America did not become the world’s second greatest pasta culture—a place where al dente is de facto, when agnolotti and casunziei are spoken on our menus—by chance or by some lucky miracle of groupthink gone right. It was a steady march of progress led by advocates and enthusiasts who turned pasta from a vilified immigrant food into a suburban weeknight staple, and then finally into something one with the nation itself: a prism of its bounty, a canvas for creativity, an authentically American food.
It would be heretical not to salute the first waves of Italian moms who came here, looked at the United States’ larder, and found it wanting. They and their children were able to create a facsimile of their ancestral cuisine at a time when simply importing from the old world was impossible. “Macaroni” trickled into American food culture and was adopted and adapted by increasingly conglomerized food companies. That cans of dog-food-soft ravioli bearing the likeness of Ettore Boiardi were many Americans’ entry point to pasta eating is not the evil that farmers’-market-tote-bag folks like me sometimes playact it to be: Pasta was on the table. We couldn’t have gotten to where we are today without this dumbing down and spreading out of deracialized pasta dishes.
Once we all ate it (in whatever atrocious form we did), new authorities stepped in to show us how it was done. Marcella Hazan’s authoritative writing has helped generations of Americans understand an Italian approach to pasta and cooking. She was the greatest, but Giuliano Bugialli’s writing on pasta was important, and American authors had their hand in it too. Corby Kummer of The Atlantic told me that Fred Plotkin’s Authentic Pasta Book has never been “surpassed in concision and accuracy,” nor in influence on writers of his generation.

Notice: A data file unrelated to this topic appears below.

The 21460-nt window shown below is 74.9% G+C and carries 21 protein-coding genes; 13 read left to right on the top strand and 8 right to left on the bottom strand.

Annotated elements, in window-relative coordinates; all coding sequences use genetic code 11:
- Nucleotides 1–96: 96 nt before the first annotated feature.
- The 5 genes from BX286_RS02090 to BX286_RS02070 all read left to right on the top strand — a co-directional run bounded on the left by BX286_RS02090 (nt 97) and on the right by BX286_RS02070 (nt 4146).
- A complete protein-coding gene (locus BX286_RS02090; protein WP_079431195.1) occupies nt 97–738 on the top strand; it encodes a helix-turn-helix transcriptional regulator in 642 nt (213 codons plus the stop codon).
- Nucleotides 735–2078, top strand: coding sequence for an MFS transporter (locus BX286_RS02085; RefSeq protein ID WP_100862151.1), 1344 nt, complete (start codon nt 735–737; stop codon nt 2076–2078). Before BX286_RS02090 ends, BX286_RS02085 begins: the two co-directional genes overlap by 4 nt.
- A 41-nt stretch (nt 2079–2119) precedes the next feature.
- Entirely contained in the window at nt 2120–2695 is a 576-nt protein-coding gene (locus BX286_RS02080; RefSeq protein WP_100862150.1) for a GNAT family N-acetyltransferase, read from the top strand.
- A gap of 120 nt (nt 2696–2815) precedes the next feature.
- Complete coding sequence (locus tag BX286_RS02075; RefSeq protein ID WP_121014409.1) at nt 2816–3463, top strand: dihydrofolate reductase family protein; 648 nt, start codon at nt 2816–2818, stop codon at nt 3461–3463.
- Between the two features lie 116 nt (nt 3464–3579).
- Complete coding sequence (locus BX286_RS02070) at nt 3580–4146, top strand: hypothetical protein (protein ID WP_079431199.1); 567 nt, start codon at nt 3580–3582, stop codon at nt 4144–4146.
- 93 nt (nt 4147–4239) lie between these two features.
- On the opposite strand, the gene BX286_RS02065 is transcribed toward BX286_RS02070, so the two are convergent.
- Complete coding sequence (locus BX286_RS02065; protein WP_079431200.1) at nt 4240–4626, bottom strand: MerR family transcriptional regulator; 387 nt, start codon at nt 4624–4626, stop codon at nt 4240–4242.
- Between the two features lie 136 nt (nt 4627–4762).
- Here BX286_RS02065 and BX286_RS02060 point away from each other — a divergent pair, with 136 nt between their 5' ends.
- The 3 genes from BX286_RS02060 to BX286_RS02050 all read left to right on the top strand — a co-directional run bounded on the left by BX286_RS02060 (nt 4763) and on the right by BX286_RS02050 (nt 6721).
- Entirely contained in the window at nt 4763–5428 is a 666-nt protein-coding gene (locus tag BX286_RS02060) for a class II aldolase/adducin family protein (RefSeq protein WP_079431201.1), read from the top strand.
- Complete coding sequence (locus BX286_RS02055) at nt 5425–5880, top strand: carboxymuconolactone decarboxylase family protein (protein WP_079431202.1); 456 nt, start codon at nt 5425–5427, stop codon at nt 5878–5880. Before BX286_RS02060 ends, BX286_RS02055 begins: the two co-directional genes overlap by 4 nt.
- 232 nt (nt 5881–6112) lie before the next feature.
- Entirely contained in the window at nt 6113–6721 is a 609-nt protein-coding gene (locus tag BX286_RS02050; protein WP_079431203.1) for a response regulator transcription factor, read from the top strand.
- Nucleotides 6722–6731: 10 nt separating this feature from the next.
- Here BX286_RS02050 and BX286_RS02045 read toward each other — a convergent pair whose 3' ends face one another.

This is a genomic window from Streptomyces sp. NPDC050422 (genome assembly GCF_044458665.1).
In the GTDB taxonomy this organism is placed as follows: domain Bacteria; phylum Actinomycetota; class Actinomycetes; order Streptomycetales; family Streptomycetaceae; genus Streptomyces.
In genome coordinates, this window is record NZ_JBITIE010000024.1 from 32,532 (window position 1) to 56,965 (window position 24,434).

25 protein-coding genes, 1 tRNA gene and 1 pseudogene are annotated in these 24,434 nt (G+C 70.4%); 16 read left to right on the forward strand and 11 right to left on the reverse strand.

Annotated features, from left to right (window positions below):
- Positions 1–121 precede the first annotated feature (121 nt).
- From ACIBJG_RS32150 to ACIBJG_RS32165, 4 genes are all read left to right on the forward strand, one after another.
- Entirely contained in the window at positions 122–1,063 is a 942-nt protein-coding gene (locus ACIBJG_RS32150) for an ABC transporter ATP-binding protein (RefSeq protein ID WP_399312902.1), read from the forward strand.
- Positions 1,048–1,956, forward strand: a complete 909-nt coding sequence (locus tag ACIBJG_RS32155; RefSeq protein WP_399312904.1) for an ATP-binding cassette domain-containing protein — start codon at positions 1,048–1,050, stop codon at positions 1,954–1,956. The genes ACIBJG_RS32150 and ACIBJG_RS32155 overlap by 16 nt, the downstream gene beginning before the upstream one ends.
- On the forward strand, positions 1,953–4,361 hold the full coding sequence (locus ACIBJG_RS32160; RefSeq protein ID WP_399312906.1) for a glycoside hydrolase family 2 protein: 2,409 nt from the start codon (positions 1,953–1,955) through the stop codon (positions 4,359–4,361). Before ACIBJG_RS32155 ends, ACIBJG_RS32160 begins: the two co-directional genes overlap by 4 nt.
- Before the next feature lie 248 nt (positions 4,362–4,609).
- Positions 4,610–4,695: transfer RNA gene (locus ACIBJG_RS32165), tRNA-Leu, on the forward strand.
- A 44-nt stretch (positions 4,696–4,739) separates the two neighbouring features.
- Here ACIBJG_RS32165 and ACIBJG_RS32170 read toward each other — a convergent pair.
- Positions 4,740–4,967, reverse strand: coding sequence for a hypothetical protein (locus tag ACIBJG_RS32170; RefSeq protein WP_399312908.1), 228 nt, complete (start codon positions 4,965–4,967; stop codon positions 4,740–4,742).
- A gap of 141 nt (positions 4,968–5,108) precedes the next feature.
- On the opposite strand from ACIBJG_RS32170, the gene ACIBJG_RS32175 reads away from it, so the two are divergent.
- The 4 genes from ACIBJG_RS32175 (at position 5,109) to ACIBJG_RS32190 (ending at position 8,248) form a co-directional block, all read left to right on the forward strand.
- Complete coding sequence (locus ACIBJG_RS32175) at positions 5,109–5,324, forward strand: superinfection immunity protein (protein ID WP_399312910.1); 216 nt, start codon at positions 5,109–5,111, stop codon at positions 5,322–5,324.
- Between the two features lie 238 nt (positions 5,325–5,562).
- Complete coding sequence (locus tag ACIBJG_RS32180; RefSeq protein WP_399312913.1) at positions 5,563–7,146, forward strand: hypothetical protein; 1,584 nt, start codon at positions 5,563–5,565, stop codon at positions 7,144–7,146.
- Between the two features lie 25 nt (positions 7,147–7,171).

On the West Coast, there was Evan Kleiman. “Her Cucina Fresca was stolen from more than any Italian cookbook in the ’80s, especially by caterers and expensive Hamptons-y delis,” according to L.A. food godhead Jonathan Gold.
In New York, the task fell to Tony May, whose celebrated San Domenico taught successive generations of New Yorkers (including Paul Bartolotta, Theo Schoenegger, Craig Stoll, Andrew Carmellini, and more) what authentic Italian food really was. This dovetailed with the dawning embracing of seasonality and a waking interest in domestic regionality: that Vermont cheeses and Oregon mushrooms and the like were special, and most special eaten in the place they were from.
Then the era of food television was upon us, the great glowing portal through which so many Americans filter their reality. Before the advent of round-the-clock food programming, Lidia Bastianich schooled those of us glued to PBS on Sunday afternoons, where she became our Italian Julia Child. Then “Molto Mario” Batali appeared, and we were hypnotized by his orange ponytail and ability to spin fact-filled discursions on every aspect of Italian cuisine as he harangued us to save our pasta water and insisted that it mattered which region of Italy the particular pasta we were attempting hailed from.
We left the glow hungrier than ever for dishes that told those stories and found them in the restaurants of chefs like Anna Klinger and Barbara Lynch and Marc Vetri and Mark Ladner, chefs who re-created Italian cuisine with monastic seriousness and then slowly made it their own. And so we have arrived at a point when centuries of Italian tradition have merged with the excellence of our native bounty and the rule-breaking creativity of our national spirit. The tomatoes may be fresh from the farmers’ market or canned from Campania, the composition Abruzzese or the cook’s invention, but the results are undeniable: Pasta has arrived in America.